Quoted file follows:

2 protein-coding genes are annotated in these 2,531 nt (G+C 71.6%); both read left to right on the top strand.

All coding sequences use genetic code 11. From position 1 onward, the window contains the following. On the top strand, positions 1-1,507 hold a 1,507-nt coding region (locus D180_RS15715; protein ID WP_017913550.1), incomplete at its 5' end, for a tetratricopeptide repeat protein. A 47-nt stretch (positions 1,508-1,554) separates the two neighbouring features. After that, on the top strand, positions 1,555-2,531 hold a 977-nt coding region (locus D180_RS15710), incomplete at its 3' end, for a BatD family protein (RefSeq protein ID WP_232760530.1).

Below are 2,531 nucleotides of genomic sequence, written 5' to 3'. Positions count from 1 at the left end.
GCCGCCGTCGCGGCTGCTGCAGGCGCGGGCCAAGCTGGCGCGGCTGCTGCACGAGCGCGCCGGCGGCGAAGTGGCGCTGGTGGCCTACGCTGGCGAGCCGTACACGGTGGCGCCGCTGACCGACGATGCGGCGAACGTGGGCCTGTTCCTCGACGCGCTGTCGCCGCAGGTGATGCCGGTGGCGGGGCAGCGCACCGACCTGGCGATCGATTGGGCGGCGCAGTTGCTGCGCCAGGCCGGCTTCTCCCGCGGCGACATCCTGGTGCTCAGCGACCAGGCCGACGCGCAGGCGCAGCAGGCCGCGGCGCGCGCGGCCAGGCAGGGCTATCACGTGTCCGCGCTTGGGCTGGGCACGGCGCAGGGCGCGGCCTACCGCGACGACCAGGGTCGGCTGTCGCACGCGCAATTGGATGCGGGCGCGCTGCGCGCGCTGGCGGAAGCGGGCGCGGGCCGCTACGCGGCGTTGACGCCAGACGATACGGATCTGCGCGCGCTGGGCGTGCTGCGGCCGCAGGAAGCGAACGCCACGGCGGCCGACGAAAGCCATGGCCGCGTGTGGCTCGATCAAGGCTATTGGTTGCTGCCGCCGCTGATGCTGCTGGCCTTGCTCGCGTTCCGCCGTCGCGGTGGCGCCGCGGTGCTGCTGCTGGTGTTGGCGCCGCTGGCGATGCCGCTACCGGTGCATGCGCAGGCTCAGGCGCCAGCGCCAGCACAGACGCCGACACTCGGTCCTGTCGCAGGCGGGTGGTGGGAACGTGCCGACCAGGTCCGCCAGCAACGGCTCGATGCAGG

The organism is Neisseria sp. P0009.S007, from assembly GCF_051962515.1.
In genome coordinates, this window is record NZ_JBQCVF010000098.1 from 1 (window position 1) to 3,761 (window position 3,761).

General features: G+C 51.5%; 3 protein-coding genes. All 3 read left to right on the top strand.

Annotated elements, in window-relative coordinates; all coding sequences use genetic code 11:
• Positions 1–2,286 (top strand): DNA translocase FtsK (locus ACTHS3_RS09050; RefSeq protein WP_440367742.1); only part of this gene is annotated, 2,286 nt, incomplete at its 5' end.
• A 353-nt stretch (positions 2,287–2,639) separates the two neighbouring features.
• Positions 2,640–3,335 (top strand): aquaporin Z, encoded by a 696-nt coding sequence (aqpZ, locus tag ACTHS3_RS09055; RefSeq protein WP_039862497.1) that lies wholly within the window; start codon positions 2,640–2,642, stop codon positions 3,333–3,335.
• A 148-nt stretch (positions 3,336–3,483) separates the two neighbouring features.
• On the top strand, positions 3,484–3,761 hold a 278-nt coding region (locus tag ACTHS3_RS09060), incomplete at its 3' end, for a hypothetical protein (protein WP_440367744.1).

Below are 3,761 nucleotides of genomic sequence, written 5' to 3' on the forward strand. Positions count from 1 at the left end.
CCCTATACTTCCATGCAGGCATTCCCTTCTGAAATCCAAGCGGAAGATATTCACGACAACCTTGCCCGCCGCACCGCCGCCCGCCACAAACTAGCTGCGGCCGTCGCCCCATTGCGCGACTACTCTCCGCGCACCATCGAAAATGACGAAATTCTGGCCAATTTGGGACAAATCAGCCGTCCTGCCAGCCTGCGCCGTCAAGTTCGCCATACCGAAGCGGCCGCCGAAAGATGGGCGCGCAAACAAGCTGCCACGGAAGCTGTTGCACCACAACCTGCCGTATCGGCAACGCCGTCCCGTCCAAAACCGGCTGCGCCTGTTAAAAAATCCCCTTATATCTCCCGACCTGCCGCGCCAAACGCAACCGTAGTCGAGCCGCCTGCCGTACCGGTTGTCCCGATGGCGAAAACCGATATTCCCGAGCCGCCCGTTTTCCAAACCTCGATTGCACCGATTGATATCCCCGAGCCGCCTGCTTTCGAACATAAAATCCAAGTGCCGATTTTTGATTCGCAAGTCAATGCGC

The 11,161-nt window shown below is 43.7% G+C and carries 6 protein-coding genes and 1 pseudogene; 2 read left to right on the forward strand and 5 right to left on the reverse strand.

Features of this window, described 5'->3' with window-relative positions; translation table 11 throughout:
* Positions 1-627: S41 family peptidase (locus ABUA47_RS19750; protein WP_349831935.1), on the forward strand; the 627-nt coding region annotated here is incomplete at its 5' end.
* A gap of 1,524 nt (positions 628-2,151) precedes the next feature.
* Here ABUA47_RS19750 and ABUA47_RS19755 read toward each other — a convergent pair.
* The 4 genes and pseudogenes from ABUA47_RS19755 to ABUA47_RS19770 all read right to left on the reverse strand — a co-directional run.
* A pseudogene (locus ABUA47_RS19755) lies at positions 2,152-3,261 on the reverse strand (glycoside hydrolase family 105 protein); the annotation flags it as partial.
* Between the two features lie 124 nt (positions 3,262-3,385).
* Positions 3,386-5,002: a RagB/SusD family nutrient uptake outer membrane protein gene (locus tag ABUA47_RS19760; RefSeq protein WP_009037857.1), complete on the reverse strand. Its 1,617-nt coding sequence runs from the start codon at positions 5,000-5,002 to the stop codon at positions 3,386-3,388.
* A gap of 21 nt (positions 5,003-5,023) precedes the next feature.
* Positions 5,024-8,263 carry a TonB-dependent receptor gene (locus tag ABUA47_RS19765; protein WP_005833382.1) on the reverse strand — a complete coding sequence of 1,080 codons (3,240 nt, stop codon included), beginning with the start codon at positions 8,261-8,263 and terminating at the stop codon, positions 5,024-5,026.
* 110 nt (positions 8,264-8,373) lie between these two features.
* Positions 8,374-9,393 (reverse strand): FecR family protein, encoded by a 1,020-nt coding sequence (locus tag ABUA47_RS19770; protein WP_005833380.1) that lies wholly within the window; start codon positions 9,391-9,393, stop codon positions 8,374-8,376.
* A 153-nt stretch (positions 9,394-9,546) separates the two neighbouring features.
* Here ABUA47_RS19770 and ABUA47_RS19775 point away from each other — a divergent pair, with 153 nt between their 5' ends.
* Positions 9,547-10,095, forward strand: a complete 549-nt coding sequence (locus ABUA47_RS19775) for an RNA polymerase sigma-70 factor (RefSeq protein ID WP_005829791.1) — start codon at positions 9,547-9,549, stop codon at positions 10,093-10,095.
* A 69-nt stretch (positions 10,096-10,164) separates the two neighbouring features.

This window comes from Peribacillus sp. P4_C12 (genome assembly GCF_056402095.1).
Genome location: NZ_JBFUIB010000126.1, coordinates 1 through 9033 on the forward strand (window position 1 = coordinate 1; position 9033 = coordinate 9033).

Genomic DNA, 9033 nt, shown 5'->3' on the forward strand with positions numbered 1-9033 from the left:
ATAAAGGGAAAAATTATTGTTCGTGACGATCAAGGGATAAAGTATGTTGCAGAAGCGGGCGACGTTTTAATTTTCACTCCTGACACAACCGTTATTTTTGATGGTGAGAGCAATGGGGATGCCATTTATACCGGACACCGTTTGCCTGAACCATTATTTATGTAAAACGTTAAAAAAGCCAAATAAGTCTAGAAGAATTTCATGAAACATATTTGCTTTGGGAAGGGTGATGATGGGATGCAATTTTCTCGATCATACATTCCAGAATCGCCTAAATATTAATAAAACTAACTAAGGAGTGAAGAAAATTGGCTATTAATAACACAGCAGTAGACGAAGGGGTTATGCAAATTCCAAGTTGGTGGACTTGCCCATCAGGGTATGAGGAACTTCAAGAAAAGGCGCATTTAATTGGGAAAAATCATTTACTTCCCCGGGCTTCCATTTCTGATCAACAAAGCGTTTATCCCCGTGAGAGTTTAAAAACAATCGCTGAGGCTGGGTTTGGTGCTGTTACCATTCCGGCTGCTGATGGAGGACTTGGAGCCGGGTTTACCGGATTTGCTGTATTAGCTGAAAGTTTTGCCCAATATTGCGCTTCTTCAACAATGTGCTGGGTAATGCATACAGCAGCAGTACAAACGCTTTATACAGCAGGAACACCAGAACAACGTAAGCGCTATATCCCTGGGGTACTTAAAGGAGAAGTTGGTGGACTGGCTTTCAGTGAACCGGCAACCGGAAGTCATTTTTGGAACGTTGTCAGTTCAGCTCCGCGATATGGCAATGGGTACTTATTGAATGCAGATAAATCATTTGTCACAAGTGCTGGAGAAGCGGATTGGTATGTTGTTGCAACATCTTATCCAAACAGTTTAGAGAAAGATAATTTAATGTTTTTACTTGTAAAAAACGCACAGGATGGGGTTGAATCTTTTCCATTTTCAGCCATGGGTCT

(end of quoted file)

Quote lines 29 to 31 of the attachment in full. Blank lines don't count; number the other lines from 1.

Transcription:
* A 153-nt stretch (positions 9,394-9,546) separates the two neighbouring features.
* Here ABUA47_RS19770 and ABUA47_RS19775 point away from each other — a divergent pair, with 153 nt between their 5' ends.
* Positions 9,547-10,095, forward strand: a complete 549-nt coding sequence (locus ABUA47_RS19775) for an RNA polymerase sigma-70 factor (RefSeq protein ID WP_005829791.1) — start codon at positions 9,547-9,549, stop codon at positions 10,093-10,095.